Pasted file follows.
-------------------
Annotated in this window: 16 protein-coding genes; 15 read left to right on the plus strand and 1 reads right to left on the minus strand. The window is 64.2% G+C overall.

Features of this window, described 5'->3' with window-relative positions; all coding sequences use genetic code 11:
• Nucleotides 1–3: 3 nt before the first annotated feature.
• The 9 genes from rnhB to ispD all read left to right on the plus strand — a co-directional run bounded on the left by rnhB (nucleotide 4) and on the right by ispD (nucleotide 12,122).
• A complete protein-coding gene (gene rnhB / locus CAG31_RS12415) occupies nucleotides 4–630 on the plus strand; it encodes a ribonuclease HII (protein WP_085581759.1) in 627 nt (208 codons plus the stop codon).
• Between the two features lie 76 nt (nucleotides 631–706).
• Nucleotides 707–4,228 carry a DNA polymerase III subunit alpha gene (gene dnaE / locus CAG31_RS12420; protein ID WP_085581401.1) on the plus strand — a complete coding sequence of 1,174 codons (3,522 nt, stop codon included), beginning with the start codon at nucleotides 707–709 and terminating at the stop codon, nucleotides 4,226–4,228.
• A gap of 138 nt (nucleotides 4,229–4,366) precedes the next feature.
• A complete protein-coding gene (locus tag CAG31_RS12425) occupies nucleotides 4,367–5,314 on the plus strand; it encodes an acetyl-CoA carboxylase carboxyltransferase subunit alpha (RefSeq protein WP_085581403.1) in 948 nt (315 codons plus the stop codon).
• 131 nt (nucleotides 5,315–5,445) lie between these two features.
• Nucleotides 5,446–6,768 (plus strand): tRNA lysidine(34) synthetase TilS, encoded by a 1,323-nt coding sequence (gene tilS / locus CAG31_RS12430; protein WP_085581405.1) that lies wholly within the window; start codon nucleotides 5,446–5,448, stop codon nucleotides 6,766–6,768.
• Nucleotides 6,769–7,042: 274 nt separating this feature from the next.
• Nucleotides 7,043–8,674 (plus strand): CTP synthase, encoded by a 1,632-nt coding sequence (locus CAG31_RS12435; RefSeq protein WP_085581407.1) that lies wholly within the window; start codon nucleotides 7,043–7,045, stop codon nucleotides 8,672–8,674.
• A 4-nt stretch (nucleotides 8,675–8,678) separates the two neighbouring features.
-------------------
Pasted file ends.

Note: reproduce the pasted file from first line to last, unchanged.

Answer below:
Annotated in this window: 16 protein-coding genes; 15 read left to right on the plus strand and 1 reads right to left on the minus strand. The window is 64.2% G+C overall.

Features of this window, described 5'->3' with window-relative positions; all coding sequences use genetic code 11:
• Nucleotides 1–3: 3 nt before the first annotated feature.
• The 9 genes from rnhB to ispD all read left to right on the plus strand — a co-directional run bounded on the left by rnhB (nucleotide 4) and on the right by ispD (nucleotide 12,122).
• A complete protein-coding gene (gene rnhB / locus CAG31_RS12415) occupies nucleotides 4–630 on the plus strand; it encodes a ribonuclease HII (protein WP_085581759.1) in 627 nt (208 codons plus the stop codon).
• Between the two features lie 76 nt (nucleotides 631–706).
• Nucleotides 707–4,228 carry a DNA polymerase III subunit alpha gene (gene dnaE / locus CAG31_RS12420; protein ID WP_085581401.1) on the plus strand — a complete coding sequence of 1,174 codons (3,522 nt, stop codon included), beginning with the start codon at nucleotides 707–709 and terminating at the stop codon, nucleotides 4,226–4,228.
• A gap of 138 nt (nucleotides 4,229–4,366) precedes the next feature.
• A complete protein-coding gene (locus tag CAG31_RS12425) occupies nucleotides 4,367–5,314 on the plus strand; it encodes an acetyl-CoA carboxylase carboxyltransferase subunit alpha (RefSeq protein WP_085581403.1) in 948 nt (315 codons plus the stop codon).
• 131 nt (nucleotides 5,315–5,445) lie between these two features.
• Nucleotides 5,446–6,768 (plus strand): tRNA lysidine(34) synthetase TilS, encoded by a 1,323-nt coding sequence (gene tilS / locus CAG31_RS12430; protein WP_085581405.1) that lies wholly within the window; start codon nucleotides 5,446–5,448, stop codon nucleotides 6,766–6,768.
• Nucleotides 6,769–7,042: 274 nt separating this feature from the next.
• Nucleotides 7,043–8,674 (plus strand): CTP synthase, encoded by a 1,632-nt coding sequence (locus CAG31_RS12435; RefSeq protein WP_085581407.1) that lies wholly within the window; start codon nucleotides 7,043–7,045, stop codon nucleotides 8,672–8,674.
• A 4-nt stretch (nucleotides 8,675–8,678) separates the two neighbouring features.